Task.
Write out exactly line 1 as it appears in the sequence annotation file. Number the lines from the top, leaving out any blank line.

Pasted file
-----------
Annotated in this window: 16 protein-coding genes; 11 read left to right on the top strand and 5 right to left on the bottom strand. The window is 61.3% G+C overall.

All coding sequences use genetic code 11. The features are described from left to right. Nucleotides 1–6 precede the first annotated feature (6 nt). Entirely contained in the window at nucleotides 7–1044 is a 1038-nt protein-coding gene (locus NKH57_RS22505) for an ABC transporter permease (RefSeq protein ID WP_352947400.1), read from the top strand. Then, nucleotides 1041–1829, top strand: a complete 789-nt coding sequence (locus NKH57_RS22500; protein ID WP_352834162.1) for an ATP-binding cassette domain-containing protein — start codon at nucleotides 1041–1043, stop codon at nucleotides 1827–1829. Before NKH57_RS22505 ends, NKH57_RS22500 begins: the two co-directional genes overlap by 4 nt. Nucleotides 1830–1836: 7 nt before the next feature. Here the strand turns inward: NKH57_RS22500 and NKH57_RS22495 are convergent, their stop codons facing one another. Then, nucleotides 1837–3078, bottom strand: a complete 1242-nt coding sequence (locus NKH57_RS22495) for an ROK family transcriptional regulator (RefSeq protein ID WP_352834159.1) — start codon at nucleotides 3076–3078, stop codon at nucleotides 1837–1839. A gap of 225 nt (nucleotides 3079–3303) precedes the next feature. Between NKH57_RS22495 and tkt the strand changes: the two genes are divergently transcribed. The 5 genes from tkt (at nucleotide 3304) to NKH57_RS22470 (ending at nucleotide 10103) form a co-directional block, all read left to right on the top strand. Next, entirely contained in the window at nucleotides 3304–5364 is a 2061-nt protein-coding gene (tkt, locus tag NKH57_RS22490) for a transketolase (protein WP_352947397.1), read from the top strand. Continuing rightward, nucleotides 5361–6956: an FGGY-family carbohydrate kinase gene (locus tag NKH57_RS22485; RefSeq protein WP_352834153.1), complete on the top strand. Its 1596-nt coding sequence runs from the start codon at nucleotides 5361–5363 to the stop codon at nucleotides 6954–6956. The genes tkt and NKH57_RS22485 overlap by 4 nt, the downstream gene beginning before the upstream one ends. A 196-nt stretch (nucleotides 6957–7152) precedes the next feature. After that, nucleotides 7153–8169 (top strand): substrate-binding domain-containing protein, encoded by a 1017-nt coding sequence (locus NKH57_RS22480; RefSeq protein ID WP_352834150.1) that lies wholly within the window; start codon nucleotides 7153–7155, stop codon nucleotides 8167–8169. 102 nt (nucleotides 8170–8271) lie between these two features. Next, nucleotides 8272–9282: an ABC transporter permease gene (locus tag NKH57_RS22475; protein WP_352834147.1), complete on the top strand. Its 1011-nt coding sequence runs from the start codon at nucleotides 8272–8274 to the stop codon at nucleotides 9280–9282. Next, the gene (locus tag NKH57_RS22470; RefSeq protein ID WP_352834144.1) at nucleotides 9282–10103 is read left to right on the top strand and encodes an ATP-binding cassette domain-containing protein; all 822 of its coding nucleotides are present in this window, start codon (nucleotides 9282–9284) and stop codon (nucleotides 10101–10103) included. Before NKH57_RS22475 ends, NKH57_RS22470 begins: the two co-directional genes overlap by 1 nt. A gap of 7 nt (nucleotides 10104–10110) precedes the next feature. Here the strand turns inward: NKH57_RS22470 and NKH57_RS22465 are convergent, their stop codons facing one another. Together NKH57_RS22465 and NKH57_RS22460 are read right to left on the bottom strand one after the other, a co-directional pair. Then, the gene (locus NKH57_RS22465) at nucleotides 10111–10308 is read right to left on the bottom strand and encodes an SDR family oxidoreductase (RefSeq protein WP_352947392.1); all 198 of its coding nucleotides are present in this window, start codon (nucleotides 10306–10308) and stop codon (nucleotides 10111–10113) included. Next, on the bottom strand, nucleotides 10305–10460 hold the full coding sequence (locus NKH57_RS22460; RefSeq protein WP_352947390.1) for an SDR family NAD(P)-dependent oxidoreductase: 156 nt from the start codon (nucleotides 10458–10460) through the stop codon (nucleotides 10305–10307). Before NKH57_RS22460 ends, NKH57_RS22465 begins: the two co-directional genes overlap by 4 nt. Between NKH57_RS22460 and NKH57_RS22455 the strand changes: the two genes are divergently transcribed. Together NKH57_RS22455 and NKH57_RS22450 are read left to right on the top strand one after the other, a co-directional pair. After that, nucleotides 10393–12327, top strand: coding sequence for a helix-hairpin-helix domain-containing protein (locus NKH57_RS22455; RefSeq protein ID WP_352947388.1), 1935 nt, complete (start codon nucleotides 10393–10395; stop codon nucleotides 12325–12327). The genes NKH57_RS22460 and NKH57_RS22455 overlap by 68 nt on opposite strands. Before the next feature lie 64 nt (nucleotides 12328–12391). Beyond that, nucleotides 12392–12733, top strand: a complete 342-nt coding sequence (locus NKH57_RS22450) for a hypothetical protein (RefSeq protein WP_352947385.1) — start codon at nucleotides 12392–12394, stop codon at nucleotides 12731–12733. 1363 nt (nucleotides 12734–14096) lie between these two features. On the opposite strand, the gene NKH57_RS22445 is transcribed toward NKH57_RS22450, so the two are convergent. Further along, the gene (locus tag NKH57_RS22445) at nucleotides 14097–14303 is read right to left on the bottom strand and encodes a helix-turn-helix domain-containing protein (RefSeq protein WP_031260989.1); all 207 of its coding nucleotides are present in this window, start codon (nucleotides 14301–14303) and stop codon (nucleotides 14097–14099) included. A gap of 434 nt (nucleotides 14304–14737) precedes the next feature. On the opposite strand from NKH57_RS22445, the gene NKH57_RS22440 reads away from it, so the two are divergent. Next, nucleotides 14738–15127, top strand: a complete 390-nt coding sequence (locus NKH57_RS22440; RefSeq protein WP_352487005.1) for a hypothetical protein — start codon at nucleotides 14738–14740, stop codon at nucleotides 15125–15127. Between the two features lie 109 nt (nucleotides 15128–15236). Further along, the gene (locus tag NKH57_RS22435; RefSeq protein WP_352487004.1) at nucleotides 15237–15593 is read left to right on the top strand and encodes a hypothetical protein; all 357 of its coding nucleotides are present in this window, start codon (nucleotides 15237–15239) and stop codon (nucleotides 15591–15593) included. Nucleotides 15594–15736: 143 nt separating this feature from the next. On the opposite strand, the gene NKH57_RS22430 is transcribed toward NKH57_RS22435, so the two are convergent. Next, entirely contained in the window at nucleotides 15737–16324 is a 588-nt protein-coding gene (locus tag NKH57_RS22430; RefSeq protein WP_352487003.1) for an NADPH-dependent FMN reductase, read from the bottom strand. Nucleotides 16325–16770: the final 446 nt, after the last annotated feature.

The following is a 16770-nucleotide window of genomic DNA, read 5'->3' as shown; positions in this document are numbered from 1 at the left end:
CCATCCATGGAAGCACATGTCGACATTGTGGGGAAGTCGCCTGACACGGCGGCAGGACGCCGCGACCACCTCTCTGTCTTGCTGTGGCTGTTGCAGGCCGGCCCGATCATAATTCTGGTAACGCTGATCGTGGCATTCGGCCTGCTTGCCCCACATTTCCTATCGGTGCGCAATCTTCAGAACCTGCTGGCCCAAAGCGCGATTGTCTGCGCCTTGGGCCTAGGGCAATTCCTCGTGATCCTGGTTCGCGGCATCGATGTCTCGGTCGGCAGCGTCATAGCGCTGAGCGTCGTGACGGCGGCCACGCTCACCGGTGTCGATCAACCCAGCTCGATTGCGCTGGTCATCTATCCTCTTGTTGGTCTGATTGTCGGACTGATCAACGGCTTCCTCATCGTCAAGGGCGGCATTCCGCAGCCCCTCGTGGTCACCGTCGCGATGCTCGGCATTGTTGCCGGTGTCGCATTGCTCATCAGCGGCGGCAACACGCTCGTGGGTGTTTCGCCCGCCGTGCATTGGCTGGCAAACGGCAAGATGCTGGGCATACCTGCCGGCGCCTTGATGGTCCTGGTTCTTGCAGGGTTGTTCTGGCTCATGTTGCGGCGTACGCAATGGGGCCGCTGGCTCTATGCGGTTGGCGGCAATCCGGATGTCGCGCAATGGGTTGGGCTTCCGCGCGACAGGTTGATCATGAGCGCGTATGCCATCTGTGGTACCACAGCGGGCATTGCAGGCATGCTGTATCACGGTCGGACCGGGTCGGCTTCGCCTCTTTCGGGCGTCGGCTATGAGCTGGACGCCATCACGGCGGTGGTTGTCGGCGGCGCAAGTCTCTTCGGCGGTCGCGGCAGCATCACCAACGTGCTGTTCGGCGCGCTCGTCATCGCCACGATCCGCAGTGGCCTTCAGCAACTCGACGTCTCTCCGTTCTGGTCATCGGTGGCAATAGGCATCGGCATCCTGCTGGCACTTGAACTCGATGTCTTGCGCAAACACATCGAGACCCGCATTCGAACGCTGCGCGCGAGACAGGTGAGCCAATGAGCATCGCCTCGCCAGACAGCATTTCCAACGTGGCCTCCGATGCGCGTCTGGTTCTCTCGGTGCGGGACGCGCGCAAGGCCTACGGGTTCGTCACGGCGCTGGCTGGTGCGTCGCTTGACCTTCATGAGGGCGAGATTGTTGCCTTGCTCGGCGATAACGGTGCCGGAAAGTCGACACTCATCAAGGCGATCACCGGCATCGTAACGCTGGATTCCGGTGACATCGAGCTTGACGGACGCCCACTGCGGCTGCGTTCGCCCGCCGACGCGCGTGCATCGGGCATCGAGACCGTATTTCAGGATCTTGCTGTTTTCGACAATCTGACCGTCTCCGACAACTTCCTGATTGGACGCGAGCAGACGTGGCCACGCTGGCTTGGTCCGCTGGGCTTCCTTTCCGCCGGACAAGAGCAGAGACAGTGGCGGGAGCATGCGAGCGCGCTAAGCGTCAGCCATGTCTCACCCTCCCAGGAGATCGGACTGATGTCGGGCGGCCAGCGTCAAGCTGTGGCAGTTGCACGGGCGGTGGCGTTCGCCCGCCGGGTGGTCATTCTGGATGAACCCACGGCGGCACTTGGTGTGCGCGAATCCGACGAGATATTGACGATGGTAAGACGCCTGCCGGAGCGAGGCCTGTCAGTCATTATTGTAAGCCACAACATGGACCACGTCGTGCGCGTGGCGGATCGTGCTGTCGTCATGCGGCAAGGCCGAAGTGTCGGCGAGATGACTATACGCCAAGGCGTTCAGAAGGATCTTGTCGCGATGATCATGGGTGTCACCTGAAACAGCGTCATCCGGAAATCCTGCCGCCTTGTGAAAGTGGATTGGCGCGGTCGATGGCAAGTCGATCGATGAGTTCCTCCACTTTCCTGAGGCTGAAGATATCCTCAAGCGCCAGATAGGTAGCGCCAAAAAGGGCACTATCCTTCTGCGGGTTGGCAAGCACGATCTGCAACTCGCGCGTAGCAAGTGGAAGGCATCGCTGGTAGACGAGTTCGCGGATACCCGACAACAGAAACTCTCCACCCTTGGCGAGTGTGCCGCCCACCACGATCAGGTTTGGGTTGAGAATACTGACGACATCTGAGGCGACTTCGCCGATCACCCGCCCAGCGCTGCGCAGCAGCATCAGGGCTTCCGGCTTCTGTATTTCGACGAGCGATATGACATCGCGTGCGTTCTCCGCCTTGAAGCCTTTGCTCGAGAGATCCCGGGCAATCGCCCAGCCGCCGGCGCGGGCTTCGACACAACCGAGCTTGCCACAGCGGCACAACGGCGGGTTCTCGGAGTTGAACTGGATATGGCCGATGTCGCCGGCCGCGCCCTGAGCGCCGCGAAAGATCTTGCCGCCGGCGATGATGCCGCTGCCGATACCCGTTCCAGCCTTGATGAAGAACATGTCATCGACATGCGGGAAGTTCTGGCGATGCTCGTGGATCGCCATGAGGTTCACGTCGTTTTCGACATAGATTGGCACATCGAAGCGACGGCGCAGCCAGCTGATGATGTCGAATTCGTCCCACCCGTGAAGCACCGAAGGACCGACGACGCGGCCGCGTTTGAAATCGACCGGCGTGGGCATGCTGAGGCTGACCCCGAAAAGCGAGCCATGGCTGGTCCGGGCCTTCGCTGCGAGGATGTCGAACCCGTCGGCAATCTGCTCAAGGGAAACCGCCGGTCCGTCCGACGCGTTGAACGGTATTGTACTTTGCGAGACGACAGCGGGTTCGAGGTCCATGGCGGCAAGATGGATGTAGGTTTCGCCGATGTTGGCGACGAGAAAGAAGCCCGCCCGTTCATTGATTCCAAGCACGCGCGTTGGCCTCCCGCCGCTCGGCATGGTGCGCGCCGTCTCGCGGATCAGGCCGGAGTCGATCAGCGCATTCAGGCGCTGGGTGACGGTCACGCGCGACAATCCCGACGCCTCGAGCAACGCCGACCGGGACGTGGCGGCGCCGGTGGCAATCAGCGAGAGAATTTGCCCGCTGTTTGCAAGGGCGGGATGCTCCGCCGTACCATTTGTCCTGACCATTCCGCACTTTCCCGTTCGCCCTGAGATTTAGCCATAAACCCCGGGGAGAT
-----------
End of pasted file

Annotated in this window: 16 protein-coding genes; 11 read left to right on the top strand and 5 right to left on the bottom strand. The window is 61.3% G+C overall.